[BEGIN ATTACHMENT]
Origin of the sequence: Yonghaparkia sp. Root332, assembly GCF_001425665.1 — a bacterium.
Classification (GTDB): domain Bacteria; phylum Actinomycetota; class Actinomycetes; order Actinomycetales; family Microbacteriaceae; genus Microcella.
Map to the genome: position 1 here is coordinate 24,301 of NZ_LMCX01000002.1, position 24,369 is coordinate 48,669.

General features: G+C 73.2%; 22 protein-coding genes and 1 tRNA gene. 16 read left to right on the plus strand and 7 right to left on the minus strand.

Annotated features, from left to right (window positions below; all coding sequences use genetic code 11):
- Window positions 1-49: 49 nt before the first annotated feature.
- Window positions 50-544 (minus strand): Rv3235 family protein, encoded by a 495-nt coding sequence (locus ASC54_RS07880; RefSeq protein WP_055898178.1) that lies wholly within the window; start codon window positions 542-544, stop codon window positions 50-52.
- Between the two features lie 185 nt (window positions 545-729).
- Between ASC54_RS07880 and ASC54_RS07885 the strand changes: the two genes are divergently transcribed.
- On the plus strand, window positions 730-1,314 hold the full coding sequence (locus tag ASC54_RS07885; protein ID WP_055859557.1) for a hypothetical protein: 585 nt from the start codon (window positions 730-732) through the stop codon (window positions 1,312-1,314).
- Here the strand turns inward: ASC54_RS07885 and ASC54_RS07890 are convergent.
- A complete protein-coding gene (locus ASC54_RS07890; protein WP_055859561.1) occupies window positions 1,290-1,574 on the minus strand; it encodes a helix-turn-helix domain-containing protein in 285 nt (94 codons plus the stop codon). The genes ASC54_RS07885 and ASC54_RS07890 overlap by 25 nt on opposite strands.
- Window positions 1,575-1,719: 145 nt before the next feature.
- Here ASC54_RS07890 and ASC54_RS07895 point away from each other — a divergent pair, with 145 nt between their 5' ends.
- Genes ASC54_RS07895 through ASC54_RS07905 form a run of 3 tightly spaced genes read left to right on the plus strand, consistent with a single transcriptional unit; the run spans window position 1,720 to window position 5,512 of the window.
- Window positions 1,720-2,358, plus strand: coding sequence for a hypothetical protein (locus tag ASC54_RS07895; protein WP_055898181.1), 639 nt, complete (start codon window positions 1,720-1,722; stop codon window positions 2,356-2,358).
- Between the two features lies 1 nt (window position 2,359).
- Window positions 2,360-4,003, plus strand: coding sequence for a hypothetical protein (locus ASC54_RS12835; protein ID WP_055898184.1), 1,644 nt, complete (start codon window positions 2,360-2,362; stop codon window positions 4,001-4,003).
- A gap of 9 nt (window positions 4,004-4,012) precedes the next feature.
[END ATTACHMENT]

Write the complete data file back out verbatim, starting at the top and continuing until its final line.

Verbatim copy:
Origin of the sequence: Yonghaparkia sp. Root332, assembly GCF_001425665.1 — a bacterium.
Classification (GTDB): domain Bacteria; phylum Actinomycetota; class Actinomycetes; order Actinomycetales; family Microbacteriaceae; genus Microcella.
Map to the genome: position 1 here is coordinate 24,301 of NZ_LMCX01000002.1, position 24,369 is coordinate 48,669.

General features: G+C 73.2%; 22 protein-coding genes and 1 tRNA gene. 16 read left to right on the plus strand and 7 right to left on the minus strand.

Annotated features, from left to right (window positions below; all coding sequences use genetic code 11):
- Window positions 1-49: 49 nt before the first annotated feature.
- Window positions 50-544 (minus strand): Rv3235 family protein, encoded by a 495-nt coding sequence (locus ASC54_RS07880; RefSeq protein WP_055898178.1) that lies wholly within the window; start codon window positions 542-544, stop codon window positions 50-52.
- Between the two features lie 185 nt (window positions 545-729).
- Between ASC54_RS07880 and ASC54_RS07885 the strand changes: the two genes are divergently transcribed.
- On the plus strand, window positions 730-1,314 hold the full coding sequence (locus tag ASC54_RS07885; protein ID WP_055859557.1) for a hypothetical protein: 585 nt from the start codon (window positions 730-732) through the stop codon (window positions 1,312-1,314).
- Here the strand turns inward: ASC54_RS07885 and ASC54_RS07890 are convergent.
- A complete protein-coding gene (locus ASC54_RS07890; protein WP_055859561.1) occupies window positions 1,290-1,574 on the minus strand; it encodes a helix-turn-helix domain-containing protein in 285 nt (94 codons plus the stop codon). The genes ASC54_RS07885 and ASC54_RS07890 overlap by 25 nt on opposite strands.
- Window positions 1,575-1,719: 145 nt before the next feature.
- Here ASC54_RS07890 and ASC54_RS07895 point away from each other — a divergent pair, with 145 nt between their 5' ends.
- Genes ASC54_RS07895 through ASC54_RS07905 form a run of 3 tightly spaced genes read left to right on the plus strand, consistent with a single transcriptional unit; the run spans window position 1,720 to window position 5,512 of the window.
- Window positions 1,720-2,358, plus strand: coding sequence for a hypothetical protein (locus tag ASC54_RS07895; protein WP_055898181.1), 639 nt, complete (start codon window positions 1,720-1,722; stop codon window positions 2,356-2,358).
- Between the two features lies 1 nt (window position 2,359).
- Window positions 2,360-4,003, plus strand: coding sequence for a hypothetical protein (locus ASC54_RS12835; protein ID WP_055898184.1), 1,644 nt, complete (start codon window positions 2,360-2,362; stop codon window positions 4,001-4,003).
- A gap of 9 nt (window positions 4,004-4,012) precedes the next feature.